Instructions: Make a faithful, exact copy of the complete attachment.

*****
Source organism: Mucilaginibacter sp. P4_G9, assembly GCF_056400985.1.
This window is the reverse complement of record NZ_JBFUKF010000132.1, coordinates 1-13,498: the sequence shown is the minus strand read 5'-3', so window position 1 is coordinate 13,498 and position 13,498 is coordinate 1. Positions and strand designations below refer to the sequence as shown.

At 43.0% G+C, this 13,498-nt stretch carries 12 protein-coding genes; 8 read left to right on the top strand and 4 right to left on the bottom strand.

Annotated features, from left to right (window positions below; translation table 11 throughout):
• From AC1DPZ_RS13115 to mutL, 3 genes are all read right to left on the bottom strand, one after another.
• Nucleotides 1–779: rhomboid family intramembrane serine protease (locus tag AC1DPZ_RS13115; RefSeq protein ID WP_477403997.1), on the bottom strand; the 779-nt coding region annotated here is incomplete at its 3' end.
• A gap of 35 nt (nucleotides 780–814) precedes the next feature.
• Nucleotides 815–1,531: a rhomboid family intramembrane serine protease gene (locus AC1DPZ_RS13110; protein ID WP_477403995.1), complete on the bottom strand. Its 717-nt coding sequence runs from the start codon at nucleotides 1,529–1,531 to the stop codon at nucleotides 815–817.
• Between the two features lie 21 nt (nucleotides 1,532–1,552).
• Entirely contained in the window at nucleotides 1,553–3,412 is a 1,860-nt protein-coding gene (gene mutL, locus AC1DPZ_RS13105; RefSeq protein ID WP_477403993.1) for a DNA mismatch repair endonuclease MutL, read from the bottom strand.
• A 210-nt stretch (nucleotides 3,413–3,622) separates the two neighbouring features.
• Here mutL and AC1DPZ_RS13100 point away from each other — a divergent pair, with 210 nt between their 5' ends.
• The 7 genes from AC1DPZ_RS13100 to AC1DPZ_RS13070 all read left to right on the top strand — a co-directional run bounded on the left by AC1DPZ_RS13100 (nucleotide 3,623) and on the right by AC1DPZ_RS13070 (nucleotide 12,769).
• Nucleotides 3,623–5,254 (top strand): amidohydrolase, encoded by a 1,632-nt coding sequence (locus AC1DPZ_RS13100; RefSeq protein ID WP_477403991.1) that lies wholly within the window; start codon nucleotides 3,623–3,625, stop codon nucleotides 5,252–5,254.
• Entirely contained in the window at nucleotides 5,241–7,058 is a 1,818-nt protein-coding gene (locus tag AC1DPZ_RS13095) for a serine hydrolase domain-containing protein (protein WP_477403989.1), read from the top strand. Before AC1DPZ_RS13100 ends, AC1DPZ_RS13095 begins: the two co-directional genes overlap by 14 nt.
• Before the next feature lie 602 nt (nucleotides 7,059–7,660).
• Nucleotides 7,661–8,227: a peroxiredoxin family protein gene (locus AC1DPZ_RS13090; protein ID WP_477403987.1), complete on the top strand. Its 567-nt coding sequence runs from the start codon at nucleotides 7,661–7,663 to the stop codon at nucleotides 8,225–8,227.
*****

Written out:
Source organism: Mucilaginibacter sp. P4_G9, assembly GCF_056400985.1.
This window is the reverse complement of record NZ_JBFUKF010000132.1, coordinates 1-13,498: the sequence shown is the minus strand read 5'-3', so window position 1 is coordinate 13,498 and position 13,498 is coordinate 1. Positions and strand designations below refer to the sequence as shown.

At 43.0% G+C, this 13,498-nt stretch carries 12 protein-coding genes; 8 read left to right on the top strand and 4 right to left on the bottom strand.

Annotated features, from left to right (window positions below; translation table 11 throughout):
• From AC1DPZ_RS13115 to mutL, 3 genes are all read right to left on the bottom strand, one after another.
• Nucleotides 1–779: rhomboid family intramembrane serine protease (locus tag AC1DPZ_RS13115; RefSeq protein ID WP_477403997.1), on the bottom strand; the 779-nt coding region annotated here is incomplete at its 3' end.
• A gap of 35 nt (nucleotides 780–814) precedes the next feature.
• Nucleotides 815–1,531: a rhomboid family intramembrane serine protease gene (locus AC1DPZ_RS13110; protein ID WP_477403995.1), complete on the bottom strand. Its 717-nt coding sequence runs from the start codon at nucleotides 1,529–1,531 to the stop codon at nucleotides 815–817.
• Between the two features lie 21 nt (nucleotides 1,532–1,552).
• Entirely contained in the window at nucleotides 1,553–3,412 is a 1,860-nt protein-coding gene (gene mutL, locus AC1DPZ_RS13105; RefSeq protein ID WP_477403993.1) for a DNA mismatch repair endonuclease MutL, read from the bottom strand.
• A 210-nt stretch (nucleotides 3,413–3,622) separates the two neighbouring features.
• Here mutL and AC1DPZ_RS13100 point away from each other — a divergent pair, with 210 nt between their 5' ends.
• The 7 genes from AC1DPZ_RS13100 to AC1DPZ_RS13070 all read left to right on the top strand — a co-directional run bounded on the left by AC1DPZ_RS13100 (nucleotide 3,623) and on the right by AC1DPZ_RS13070 (nucleotide 12,769).
• Nucleotides 3,623–5,254 (top strand): amidohydrolase, encoded by a 1,632-nt coding sequence (locus AC1DPZ_RS13100; RefSeq protein ID WP_477403991.1) that lies wholly within the window; start codon nucleotides 3,623–3,625, stop codon nucleotides 5,252–5,254.
• Entirely contained in the window at nucleotides 5,241–7,058 is a 1,818-nt protein-coding gene (locus tag AC1DPZ_RS13095) for a serine hydrolase domain-containing protein (protein WP_477403989.1), read from the top strand. Before AC1DPZ_RS13100 ends, AC1DPZ_RS13095 begins: the two co-directional genes overlap by 14 nt.
• Before the next feature lie 602 nt (nucleotides 7,059–7,660).
• Nucleotides 7,661–8,227: a peroxiredoxin family protein gene (locus AC1DPZ_RS13090; protein ID WP_477403987.1), complete on the top strand. Its 567-nt coding sequence runs from the start codon at nucleotides 7,661–7,663 to the stop codon at nucleotides 8,225–8,227.